My experience of being the participant in the research was different compared to my experience of being the interviewer/researcher. I definitely did not feel all the pressure as a participant that I felt as the researcher. However, there was still that pressure of ensuring that I would be able to provide good and useful data that would be appropriate so that I could make the research process easier for the researcher. I found the need to ensure that I do not complicate the research process for the researcher and I believe that this is because I hoped that there would be an unspoken motion of reciprocity and equality that travelled in and around me and other social work students completing this assessment. I was interviewed prior to conducting my own interview and I found this to work in my favour as it demonstrated the interviewing process and I was given the chance to see the participant perspective of the process, which helped me structure my interview with the additional considerations to help accommodate the comfort of the participant of my interview. As a participant, I still understood the research process and the difficulties that come with conducting an interview and I believe this caused me to ensure that if I could help eliminate or reduce those difficulties, I would and hopefully did. I think the purpose of taking part as both the interviewer and the participant is to demonstrate the different perspectives and understandings of the research process as a whole. Power is being used to control the shape of the research through the form of frameworks and methods as well as the rubric considering the fact that this is an assessment, therefore it is essential that you abide to the rules, requirements and guidelines that are provided.



This report highlights the processes that was undertaken by second year social work students for a mini qualitative research regarding the factors that help shape social work students’ decisions to study social work. This report explored the methodology and method that was used, the ethical considerations with focus on consent requirements and the elaboration of the thematic analysis. This report also explores the reflexive account in the perspectives of an interviewer as well as a participant to further highlight the research processes and how the increase of focus in the role of self has an impact on the credibility and trustworthiness of qualitative data. To conclude, qualitative research seeks to explore and address concerns or topics and achieves a better understanding of the world. The promotion to active include reflexivity in qualitative research will further increases the level of understanding of a research topic.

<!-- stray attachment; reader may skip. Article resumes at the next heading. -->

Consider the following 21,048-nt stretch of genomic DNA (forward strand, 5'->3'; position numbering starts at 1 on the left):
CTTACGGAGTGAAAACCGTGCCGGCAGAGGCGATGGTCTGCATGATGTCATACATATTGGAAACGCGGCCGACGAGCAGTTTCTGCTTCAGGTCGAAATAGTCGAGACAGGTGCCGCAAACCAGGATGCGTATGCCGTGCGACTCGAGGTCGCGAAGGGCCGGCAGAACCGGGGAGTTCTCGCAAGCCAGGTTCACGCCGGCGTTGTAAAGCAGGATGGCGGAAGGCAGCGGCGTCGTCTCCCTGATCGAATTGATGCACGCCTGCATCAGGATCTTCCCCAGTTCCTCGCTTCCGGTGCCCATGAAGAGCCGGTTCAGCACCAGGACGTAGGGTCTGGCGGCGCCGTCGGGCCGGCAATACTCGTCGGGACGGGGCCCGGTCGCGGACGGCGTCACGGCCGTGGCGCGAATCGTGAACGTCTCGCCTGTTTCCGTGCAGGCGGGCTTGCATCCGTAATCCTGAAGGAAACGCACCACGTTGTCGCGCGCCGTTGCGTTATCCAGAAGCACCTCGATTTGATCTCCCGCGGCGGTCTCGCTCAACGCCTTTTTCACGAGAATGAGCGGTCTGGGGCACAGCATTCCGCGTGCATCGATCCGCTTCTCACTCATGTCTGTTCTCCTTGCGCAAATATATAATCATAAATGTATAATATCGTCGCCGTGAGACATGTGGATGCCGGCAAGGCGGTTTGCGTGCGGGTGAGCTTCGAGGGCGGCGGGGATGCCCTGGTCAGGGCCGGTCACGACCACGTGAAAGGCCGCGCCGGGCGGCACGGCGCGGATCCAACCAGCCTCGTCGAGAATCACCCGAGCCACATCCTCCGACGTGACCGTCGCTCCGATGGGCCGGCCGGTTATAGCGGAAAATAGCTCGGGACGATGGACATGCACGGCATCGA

(2180 words).





Assessment 3 – Report – LOG BOOK



Use this Log Book to record your preparations for your in-depth interview and in creating the Report. The Log Book acts as a diary and can be used to document your activities and as evidence of the different activities, resources and time research can take! Please begin using the Log Book from the time of beginning this Assessment to submitting the Report [please submit as an Appendix with your Report). Feel free to re-format to suit your requirements.

Activity (what you did)




Initial contact


2 minutes

Initial contact with participant was made. Introduced myself and attached participant information sheet as well as a consent form to be filled and signed by participant.

Began to develop interview guide


Research – 1.5 hours

Development – 45 minutes

Developed interview guide by conducting research on the best ways produce a guide that is suitable for the in-depth interview. Research took more time than the actual development of the interview guide.

Contacted participant to arrange interview


15 minutes

Further contact was made to participant in order to organise suitable time and place to conduct interview.

Conducted interview